Australia accepted a great responsibility in 1946, when it agreed to abide by the terms outlined in the United Nations Trusteeship Agreement and direct colonial policy in the Territory of New Guinea (after 1949 the Territory of Papua and New Guinea) toward the social, economic, and political development of the Territory’s indigenous population. Emulating British colonial development in East Africa and the British Solomon Islands Protectorate, it introduced cooperative societies to facilitate the growth of the indigenous cash economy and gradually established local government councils to regulate municipal affairs. The public servants primarily responsible for implementing colonial development policy in the field were the “outside men”—patrol officers (often referred to as ‘native affairs’ officers or kiaps) working for the Department of District Services and Native Affairs (1946-55) and its successors, the Department of Native Affairs (1956-63) and the Department of District Administration (1964-69). Representing the hard power of the state, patrol officers explored the country and used the threat of force to introduce and maintain British law. They also employed the soft power of enticement, promising development as an incentive for cooperation. Their soft power functions increased after the Pacific War, when they supervised (arguably dominated) cooperative societies and local government councils.
In theory, colonial development promised amelioration and progress. In practice, it often exacted a heavy physical and psychological toll on Papua New Guineans, bringing disease, arbitrary violence, and humiliation. Local people adopted a number of strategies in response to white intrusion. Some acquiesced with the government and used compliance as a means of increasing their own position within the colonial culture. Others adopted an uncooperative attitude, neither resisting nor complying with the patrol officers. Colonial intrusion fractured pre-existing forms of self-management, leaving village people struggling to understand the radical changes of culture contact. Many supported alternative development associations—such as welfare societies, kampanis, and kivungs (often dismissed as ‘cargo cults’)—in opposition to state structures. Field officers attempted to direct economic and political development in the villages toward state controlled structures and often discouraged independent indigenous development.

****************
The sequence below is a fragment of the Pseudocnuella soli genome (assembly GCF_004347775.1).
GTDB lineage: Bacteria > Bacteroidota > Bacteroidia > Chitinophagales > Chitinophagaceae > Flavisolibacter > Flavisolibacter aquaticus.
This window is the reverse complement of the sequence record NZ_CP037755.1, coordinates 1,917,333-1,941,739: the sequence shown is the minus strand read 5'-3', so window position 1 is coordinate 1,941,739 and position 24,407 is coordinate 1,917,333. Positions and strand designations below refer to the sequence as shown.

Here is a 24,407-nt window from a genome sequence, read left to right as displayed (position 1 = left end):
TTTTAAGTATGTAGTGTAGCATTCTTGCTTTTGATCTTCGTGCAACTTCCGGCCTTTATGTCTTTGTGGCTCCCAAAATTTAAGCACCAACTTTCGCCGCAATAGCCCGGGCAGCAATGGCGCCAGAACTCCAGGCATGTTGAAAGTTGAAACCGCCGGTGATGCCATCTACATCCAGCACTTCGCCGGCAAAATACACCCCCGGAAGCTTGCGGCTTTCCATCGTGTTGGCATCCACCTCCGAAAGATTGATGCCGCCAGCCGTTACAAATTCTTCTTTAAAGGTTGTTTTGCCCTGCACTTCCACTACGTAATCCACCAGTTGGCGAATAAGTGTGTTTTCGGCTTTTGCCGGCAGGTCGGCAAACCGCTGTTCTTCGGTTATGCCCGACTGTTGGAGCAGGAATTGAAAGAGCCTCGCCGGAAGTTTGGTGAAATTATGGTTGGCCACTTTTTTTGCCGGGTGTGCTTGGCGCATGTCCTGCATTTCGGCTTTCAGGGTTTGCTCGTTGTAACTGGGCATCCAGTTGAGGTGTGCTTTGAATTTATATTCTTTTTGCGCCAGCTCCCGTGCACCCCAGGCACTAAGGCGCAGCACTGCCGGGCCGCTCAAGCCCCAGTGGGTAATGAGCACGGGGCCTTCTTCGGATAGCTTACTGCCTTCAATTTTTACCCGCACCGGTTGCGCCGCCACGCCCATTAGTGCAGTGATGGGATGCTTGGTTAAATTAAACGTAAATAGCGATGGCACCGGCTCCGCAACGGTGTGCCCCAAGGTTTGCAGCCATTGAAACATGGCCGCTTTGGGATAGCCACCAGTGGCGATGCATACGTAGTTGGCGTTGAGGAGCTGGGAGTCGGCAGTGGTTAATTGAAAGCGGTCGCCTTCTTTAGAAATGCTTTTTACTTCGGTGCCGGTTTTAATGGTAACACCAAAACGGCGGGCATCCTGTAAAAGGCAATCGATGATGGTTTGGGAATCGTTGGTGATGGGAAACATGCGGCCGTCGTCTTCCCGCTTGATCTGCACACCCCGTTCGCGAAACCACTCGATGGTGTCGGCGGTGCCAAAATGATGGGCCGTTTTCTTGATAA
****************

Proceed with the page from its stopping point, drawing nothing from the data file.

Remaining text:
Although Australia promised to create opportunities for local people, enhanced indigenous participation implied greater indigenous independence. This threatened Australian control in strategically important Papua New Guinea. Careful to contain ‘cargo cult’ and communist activity, the Australian Administration attempted to maintain absolute control over indigenous political and economic development and regulate potentially subversive influences in the Territory. The conflicting role of patrol officers as both agents of control and agents of development reflected the contradiction in the Australian Trusteeship. Their policing functions created distrust in the villages and impeded positive relations with local people, who resented white authoritarianism and the demands of the Administration. Lack of trust made it difficult for the patrol officers to implement development policies. This thesis explores these contradictions in Australia’s trusteeship and the practice of colonial development in Papua New Guinea. It illustrates how Australia’s obsession with absolute control impeded the creation of appropriate and sustainable economic and political development in Papua New Guinea.
Most studies of the kiap system concentrate on the early contact period, or the ‘first phase’ of colonial administration. This thesis adds to the literature by exploring how patrol officers and Papua New Guineans negotiated economic and political development during the ‘second phase’ of colonial development. It uses patrol reports written by field officers, documents generated by the Department of Territories and the Australian Security Intelligence Organisation (ASIO), official correspondence, personal correspondence contained in archival collections, and contemporary newspaper reports to construct a social history of economic and political development in late-colonial Papua New Guinea. Uniquely, it reveals how Cold War political pressures constrained development related discourses in Papua New Guinea and how the security services used patrol officers and compliant Papua New Guineans to keep the Territory under surveillance. While development may have been a common goal for most people in post-war Territory of Papua and New Guinea (henceforth Papua New Guinea), its form was a matter of much negotiation and conflict, involving a number of competing indigenous and non-indigenous interests.